Chagall loved books and had a great respect for printmaking. He happily accepted to illustrate this book for Vollard.

The Bible series was also commissioned by Vollard. To find inspiration Chagall prepared a trip to the Holy Land and mentioned “Since my earliest childhood, I have been captivated by the Bible. It has always seemed to me the greatest source of poetry of all time.” In 1931, Vollard tragically died in a car accident and thus the Bible series was postponed to be finally published in 1956 by Teriade.

From the 1950’s onwards the master realised an exceptional body of lithographic works comprising 1,100 lithographs depicting his favourite subject matters: marriages, flowers, animals, birds, the prophets from the Bible and the Circus.

It is not possible to show Chagall’s immense graphic oeuvre without talking about his collaborator Charles Sorlier who from the 1960’s helped Chagall in the lithographs he realised. Sorlier was particularly involved in the lithographs from Saint-Paul de Vence. Expert in his field, Chagall treated him as a son rewarding him with multitude of prints, gouaches and drawings.
Chagall’s creativity with this medium was limitless and we hope the artworks in this catalogue will give an extensive vision of the immense body of work printed by the artist.

Our exhibition
We are glad to be able to show an outstanding collection of important works by Marc Chagall. The highlight of our collection is the wonderful oil on canvas titled “Study for a Woman in Red”, realised in 1956, and previously part of the artist collection and of the Marc Chagall Estate. The work also comes with a certificate of authenticity issued by the Chagall committee. 
                                              Study for a Woman in Red, 1956

Other two rare pieces are the two oil monotypes “The Clock” and “Red Boot”. Marc Chagall began to produce monotypes only when Gerald Cramer, his Swiss publisher at the time suggested it to him in 1961. From that point, Chagall worked with Cramer and the printer Jacques Frelaut to produce an outstanding group of 306 monotypes including our works. Monotype is the most painterly method among the printmaking techniques and is often called "the painterly print" or the "printer's painting. The works were painted with Oil paint on a copper plate and then they were pulled on paper. These works are therefore unique pieces.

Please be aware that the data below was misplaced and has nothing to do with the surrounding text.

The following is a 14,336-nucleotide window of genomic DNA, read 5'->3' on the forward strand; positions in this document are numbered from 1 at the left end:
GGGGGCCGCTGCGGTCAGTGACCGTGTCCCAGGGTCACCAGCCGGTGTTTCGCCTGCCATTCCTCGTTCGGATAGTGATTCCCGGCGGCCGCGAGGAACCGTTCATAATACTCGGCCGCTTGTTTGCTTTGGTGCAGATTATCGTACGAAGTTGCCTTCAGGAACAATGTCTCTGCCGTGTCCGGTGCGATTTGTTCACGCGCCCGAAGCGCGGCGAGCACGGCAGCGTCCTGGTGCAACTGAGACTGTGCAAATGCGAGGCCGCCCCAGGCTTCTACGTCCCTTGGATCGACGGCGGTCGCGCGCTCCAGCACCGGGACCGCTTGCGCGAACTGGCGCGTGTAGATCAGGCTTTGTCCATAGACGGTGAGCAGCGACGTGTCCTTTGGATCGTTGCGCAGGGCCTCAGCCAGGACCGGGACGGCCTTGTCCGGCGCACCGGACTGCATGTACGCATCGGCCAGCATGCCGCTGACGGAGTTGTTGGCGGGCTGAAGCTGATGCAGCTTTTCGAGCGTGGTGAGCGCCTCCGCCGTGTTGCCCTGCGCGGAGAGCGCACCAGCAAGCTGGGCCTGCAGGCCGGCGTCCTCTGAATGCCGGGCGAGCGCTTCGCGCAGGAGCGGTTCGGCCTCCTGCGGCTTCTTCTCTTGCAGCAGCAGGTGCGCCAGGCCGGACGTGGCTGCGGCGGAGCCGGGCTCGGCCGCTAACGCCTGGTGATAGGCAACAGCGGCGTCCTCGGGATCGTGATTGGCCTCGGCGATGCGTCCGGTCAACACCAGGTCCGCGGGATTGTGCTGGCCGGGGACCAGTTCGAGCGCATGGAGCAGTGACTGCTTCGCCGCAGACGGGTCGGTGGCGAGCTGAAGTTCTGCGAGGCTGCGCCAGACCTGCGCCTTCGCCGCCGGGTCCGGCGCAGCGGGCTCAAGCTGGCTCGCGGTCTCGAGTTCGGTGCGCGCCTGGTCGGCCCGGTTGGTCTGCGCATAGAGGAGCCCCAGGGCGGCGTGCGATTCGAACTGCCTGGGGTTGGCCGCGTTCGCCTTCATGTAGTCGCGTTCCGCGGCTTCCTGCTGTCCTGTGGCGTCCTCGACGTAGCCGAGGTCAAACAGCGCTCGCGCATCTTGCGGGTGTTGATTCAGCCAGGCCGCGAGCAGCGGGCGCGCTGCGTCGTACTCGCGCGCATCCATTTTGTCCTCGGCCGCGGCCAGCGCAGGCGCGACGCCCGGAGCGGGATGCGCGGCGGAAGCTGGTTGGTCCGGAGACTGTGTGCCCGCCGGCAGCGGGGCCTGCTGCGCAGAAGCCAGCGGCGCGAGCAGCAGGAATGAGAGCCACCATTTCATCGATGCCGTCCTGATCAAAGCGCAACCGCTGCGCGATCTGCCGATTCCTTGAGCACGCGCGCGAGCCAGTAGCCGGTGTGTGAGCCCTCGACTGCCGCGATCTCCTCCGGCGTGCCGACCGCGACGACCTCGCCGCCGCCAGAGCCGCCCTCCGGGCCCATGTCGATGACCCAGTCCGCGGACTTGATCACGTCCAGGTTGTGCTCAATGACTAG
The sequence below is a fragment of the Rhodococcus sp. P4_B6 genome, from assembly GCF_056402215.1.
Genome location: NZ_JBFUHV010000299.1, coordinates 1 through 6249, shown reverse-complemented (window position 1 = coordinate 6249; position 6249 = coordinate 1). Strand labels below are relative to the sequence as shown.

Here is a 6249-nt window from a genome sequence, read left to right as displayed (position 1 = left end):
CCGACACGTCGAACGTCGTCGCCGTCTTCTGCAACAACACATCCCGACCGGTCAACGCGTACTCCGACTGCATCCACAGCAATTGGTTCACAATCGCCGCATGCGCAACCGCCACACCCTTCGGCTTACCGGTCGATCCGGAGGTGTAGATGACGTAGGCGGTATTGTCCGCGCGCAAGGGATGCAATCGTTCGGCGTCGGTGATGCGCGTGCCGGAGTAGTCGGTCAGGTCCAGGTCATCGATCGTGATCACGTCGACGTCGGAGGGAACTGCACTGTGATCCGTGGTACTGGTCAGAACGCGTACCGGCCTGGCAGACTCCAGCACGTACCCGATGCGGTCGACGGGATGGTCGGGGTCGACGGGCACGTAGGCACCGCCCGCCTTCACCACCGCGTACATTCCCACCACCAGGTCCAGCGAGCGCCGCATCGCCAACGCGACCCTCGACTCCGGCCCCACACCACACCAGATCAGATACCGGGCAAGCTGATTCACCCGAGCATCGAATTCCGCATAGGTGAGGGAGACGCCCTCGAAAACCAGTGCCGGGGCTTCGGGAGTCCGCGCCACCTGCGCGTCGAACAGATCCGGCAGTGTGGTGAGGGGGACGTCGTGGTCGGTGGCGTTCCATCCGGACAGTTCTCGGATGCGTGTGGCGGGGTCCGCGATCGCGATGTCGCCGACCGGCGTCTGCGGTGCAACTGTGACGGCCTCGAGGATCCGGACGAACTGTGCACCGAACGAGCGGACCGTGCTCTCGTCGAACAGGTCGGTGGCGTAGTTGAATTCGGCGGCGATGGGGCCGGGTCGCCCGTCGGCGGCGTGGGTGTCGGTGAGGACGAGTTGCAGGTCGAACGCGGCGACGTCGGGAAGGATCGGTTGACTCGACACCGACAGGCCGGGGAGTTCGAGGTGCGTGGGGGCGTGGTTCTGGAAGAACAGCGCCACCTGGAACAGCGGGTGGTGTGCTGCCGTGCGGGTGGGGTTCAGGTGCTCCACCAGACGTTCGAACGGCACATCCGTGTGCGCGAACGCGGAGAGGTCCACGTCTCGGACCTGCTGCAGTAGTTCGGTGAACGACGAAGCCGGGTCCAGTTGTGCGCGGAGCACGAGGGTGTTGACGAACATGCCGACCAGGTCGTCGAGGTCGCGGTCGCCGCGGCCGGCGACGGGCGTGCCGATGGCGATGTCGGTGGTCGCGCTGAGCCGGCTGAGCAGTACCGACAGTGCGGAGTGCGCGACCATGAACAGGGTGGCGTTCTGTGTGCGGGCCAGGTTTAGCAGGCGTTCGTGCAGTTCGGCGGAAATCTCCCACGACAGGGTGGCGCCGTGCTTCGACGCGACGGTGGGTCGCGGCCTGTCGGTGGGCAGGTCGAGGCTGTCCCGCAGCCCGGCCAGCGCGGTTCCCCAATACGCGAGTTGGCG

An exhibition of examples from the Chagall monotypes body of works was presented at the MOMA (Museum of Modern Art) in New York between November 1979 and January 1980. Riva Castlemain, Director of the Department of Prints and Illustrated Books at the MOMA, interestingly noted at the time that "This exhibition is about the creative interaction of three devoted people".

                                                       The Clock, 1975

Other important works are represented by a group of drawings coming directly from the David McNeil collection (the artist's son): “The Bridge” , “Young Woman with Bouquet” , “Standing Nude” .

The Bridge, 1910 

From the “Fables de la Fontaine “, realised in 1927  to the 1960’s lithographs illustrating the Bible, it seems that Marc Chagall has always been a brilliant and exceptional printmaker. His ability to create wonderful works such as in the “Saint Jean de the Cap Ferrat”  and in the “Bouquet of Roses” was limitless. His use of colours, of lines and his recurrent motifs such as the rooster, the lovers and the clock made him one the greatest artistic minds of the 20th century. Printmaking was crucial to his oeuvre, as the artist himself declared: “It seems to me that something would have been lacking in my art if, besides my painting, I had not also produce etchings and lithographs”.

Chagall’s love of art was profound and we hope this exhibition will transmit the passion that animated this great Master during in his long prolific life.
We are looking forward to welcoming you in our Hampstead gallery!